Abstract: The identification of novel biomarkers from human plasma remains a critical need in order to develop and monitor drug therapies for nearly all disease areas. The discovery of novel plasma biomarkers is, however, significantly hampered by the complexity and dynamic range of proteins within plasma, as well as the inherent variability in composition from patient to patient. In addition, it is widely accepted that most soluble plasma biomarkers for diseases such as cancer will be represented by tissue leakage products, circulating in plasma at low levels. It is therefore necessary to find approaches with the prerequisite level of sensitivity in such a complex biological matrix. Strategies for fractionating the plasma proteome have been suggested, but improvements in sensitivity are often negated by the resultant process variability. Here we describe an approach using multidimensional chromatography and on-line protein derivatization, which allows for higher sensitivity, whilst minimizing the process variability. In order to evaluate this automated process fully, we demonstrate three levels of processing and compare sensitivity, throughput and reproducibility. We demonstrate that high sensitivity analysis of the human plasma proteome is possible down to the low ng/mL or even high pg/mL level with a high degree of technical reproducibility.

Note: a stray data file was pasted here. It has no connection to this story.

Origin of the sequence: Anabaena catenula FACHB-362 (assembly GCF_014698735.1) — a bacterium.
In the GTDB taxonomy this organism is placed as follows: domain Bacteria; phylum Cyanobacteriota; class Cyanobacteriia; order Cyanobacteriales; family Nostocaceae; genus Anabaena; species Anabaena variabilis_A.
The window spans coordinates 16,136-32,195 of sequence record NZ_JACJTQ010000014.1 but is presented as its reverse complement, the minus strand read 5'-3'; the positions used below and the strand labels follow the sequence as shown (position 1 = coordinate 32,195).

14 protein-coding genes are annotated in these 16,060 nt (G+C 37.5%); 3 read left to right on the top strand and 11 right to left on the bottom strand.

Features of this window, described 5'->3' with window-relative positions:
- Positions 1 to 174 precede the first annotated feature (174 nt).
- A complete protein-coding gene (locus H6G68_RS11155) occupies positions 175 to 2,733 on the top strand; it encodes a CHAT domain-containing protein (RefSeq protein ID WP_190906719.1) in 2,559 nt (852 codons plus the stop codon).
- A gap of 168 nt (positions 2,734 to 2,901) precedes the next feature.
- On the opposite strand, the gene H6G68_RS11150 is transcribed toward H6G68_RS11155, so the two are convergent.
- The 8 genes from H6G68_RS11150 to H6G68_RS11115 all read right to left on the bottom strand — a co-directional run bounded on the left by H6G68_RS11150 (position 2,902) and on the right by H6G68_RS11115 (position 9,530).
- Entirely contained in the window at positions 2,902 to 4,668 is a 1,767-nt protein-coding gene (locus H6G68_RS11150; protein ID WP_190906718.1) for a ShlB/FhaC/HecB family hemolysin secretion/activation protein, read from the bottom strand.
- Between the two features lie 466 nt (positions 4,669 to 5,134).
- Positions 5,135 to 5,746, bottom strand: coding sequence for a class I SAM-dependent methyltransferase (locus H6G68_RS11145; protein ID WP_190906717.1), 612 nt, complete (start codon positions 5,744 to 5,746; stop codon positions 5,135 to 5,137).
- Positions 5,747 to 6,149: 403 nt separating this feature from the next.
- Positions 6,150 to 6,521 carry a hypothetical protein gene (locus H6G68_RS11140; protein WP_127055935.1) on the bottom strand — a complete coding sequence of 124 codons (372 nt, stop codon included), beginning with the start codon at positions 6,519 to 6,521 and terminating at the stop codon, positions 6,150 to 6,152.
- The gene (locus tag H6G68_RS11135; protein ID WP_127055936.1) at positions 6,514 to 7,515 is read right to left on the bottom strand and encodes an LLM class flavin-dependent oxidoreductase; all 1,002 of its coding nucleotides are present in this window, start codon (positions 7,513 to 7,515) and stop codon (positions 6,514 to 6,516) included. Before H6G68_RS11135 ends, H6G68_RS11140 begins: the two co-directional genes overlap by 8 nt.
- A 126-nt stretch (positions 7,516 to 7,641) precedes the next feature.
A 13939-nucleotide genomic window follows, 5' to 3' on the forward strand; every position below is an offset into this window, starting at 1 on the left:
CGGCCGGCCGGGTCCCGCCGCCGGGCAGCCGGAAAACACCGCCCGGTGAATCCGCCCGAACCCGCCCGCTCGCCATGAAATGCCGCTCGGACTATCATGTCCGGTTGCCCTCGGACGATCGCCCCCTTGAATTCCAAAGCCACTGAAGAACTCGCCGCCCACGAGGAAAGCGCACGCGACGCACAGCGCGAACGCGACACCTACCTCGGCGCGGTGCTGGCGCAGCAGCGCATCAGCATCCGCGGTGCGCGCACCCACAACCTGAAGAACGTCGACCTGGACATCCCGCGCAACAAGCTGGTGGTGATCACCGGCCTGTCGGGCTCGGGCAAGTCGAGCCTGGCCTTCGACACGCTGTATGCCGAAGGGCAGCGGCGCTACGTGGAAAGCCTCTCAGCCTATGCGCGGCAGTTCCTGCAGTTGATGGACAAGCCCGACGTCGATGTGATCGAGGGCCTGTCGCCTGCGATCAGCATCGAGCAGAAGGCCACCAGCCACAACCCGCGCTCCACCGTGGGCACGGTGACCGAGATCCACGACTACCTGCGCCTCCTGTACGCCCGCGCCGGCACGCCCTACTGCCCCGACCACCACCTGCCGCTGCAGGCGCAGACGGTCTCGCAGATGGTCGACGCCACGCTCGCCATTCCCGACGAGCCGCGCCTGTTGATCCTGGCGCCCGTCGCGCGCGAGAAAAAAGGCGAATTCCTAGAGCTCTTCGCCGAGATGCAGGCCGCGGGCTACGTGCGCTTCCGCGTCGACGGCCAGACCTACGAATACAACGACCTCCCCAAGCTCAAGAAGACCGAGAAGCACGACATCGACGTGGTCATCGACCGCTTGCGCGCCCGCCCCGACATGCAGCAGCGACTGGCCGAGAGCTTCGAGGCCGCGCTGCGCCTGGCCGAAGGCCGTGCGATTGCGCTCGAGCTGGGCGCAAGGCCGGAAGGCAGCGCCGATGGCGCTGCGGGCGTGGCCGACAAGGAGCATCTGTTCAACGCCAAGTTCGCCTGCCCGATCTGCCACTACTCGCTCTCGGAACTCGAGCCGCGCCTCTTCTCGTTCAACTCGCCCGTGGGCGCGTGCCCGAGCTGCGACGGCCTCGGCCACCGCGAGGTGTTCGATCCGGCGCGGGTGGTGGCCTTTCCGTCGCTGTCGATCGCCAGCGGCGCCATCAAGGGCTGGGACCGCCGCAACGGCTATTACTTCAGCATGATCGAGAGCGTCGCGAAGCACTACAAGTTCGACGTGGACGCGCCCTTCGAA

Keywords: automation; mass spectrometry; plasma; proteomics
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Guryča, V.; Roeder, D.; Piraino, P.; Lamerz, J.; Ducret, A.; Langen, H.; Cutler, P. Automated Sample Preparation Platform for Mass Spectrometry-Based Plasma Proteomics and Biomarker Discovery. Biology 2014, 3, 205-219.
Guryča V, Roeder D, Piraino P, Lamerz J, Ducret A, Langen H, Cutler P. Automated Sample Preparation Platform for Mass Spectrometry-Based Plasma Proteomics and Biomarker Discovery. Biology. 2014; 3(1):205-219.
Guryča, Vilém; Roeder, Daniel; Piraino, Paolo; Lamerz, Jens; Ducret, Axel; Langen, Hanno; Cutler, Paul. 2014. "Automated Sample Preparation Platform for Mass Spectrometry-Based Plasma Proteomics and Biomarker Discovery." Biology 3, no. 1: 205-219.